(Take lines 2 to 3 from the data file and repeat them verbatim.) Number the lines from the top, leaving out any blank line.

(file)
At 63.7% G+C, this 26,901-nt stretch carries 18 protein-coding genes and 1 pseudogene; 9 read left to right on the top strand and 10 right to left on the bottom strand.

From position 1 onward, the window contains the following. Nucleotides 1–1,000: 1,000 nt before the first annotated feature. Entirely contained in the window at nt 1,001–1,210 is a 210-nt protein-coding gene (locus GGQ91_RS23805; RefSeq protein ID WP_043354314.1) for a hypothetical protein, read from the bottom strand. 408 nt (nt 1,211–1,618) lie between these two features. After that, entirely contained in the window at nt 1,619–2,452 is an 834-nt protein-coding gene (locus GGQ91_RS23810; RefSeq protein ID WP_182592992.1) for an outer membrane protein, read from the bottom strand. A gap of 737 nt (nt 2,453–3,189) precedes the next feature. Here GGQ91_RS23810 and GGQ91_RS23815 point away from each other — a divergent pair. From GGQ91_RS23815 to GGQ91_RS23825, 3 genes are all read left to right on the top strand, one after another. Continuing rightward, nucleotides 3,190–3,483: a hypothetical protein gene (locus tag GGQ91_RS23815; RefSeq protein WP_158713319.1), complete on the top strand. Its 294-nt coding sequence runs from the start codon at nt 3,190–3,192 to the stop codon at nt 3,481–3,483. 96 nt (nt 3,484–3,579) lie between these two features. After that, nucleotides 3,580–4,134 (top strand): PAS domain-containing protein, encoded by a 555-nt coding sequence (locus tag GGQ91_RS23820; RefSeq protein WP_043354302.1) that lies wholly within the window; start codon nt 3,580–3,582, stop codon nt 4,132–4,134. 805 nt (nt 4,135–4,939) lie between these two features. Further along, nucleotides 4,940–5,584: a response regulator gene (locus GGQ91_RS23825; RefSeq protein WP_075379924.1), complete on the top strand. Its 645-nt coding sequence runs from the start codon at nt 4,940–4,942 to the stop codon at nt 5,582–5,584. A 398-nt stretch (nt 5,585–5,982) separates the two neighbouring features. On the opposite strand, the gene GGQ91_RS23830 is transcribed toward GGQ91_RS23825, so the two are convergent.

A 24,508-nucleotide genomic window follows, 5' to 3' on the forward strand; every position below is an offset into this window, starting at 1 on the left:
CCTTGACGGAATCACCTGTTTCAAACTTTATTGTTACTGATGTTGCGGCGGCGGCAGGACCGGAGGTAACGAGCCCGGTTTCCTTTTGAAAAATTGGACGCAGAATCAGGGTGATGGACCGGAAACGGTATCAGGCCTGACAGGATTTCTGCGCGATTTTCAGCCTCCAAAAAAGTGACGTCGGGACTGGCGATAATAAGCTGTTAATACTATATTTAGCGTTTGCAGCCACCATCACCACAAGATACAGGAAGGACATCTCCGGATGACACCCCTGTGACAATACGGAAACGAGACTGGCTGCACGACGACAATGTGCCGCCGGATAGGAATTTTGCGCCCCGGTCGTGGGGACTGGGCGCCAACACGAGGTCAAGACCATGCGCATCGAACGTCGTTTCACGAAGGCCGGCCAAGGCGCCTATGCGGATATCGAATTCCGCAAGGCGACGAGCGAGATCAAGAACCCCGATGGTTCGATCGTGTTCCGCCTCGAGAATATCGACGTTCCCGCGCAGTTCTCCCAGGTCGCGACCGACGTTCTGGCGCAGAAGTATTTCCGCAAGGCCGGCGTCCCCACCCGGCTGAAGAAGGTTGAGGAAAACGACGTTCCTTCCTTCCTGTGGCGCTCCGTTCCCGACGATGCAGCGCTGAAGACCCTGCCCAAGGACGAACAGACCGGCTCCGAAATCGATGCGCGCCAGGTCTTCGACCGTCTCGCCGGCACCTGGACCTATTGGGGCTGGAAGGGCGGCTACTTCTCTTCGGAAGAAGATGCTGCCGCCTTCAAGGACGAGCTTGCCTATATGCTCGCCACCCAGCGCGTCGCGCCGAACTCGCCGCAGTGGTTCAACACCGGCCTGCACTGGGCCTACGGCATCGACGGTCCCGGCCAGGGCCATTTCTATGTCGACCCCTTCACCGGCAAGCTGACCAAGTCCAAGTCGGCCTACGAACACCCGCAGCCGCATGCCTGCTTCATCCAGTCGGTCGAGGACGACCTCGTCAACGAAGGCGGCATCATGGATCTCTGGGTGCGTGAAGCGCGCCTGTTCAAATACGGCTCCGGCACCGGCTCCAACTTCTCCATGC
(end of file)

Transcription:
From position 1 onward, the window contains the following. Nucleotides 1–1,000: 1,000 nt before the first annotated feature. Entirely contained in the window at nt 1,001–1,210 is a 210-nt protein-coding gene (locus GGQ91_RS23805; RefSeq protein ID WP_043354314.1) for a hypothetical protein, read from the bottom strand. 408 nt (nt 1,211–1,618) lie between these two features. After that, entirely contained in the window at nt 1,619–2,452 is an 834-nt protein-coding gene (locus GGQ91_RS23810; RefSeq protein ID WP_182592992.1) for an outer membrane protein, read from the bottom strand. A gap of 737 nt (nt 2,453–3,189) precedes the next feature. Here GGQ91_RS23810 and GGQ91_RS23815 point away from each other — a divergent pair. From GGQ91_RS23815 to GGQ91_RS23825, 3 genes are all read left to right on the top strand, one after another. Continuing rightward, nucleotides 3,190–3,483: a hypothetical protein gene (locus tag GGQ91_RS23815; RefSeq protein WP_158713319.1), complete on the top strand. Its 294-nt coding sequence runs from the start codon at nt 3,190–3,192 to the stop codon at nt 3,481–3,483. 96 nt (nt 3,484–3,579) lie between these two features. After that, nucleotides 3,580–4,134 (top strand): PAS domain-containing protein, encoded by a 555-nt coding sequence (locus tag GGQ91_RS23820; RefSeq protein WP_043354302.1) that lies wholly within the window; start codon nt 3,580–3,582, stop codon nt 4,132–4,134. 805 nt (nt 4,135–4,939) lie between these two features. Further along, nucleotides 4,940–5,584: a response regulator gene (locus GGQ91_RS23825; RefSeq protein WP_075379924.1), complete on the top strand. Its 645-nt coding sequence runs from the start codon at nt 4,940–4,942 to the stop codon at nt 5,582–5,584. A 398-nt stretch (nt 5,585–5,982) separates the two neighbouring features. On the opposite strand, the gene GGQ91_RS23830 is transcribed toward GGQ91_RS23825, so the two are convergent.

A 24,508-nucleotide genomic window follows, 5' to 3' on the forward strand; every position below is an offset into this window, starting at 1 on the left: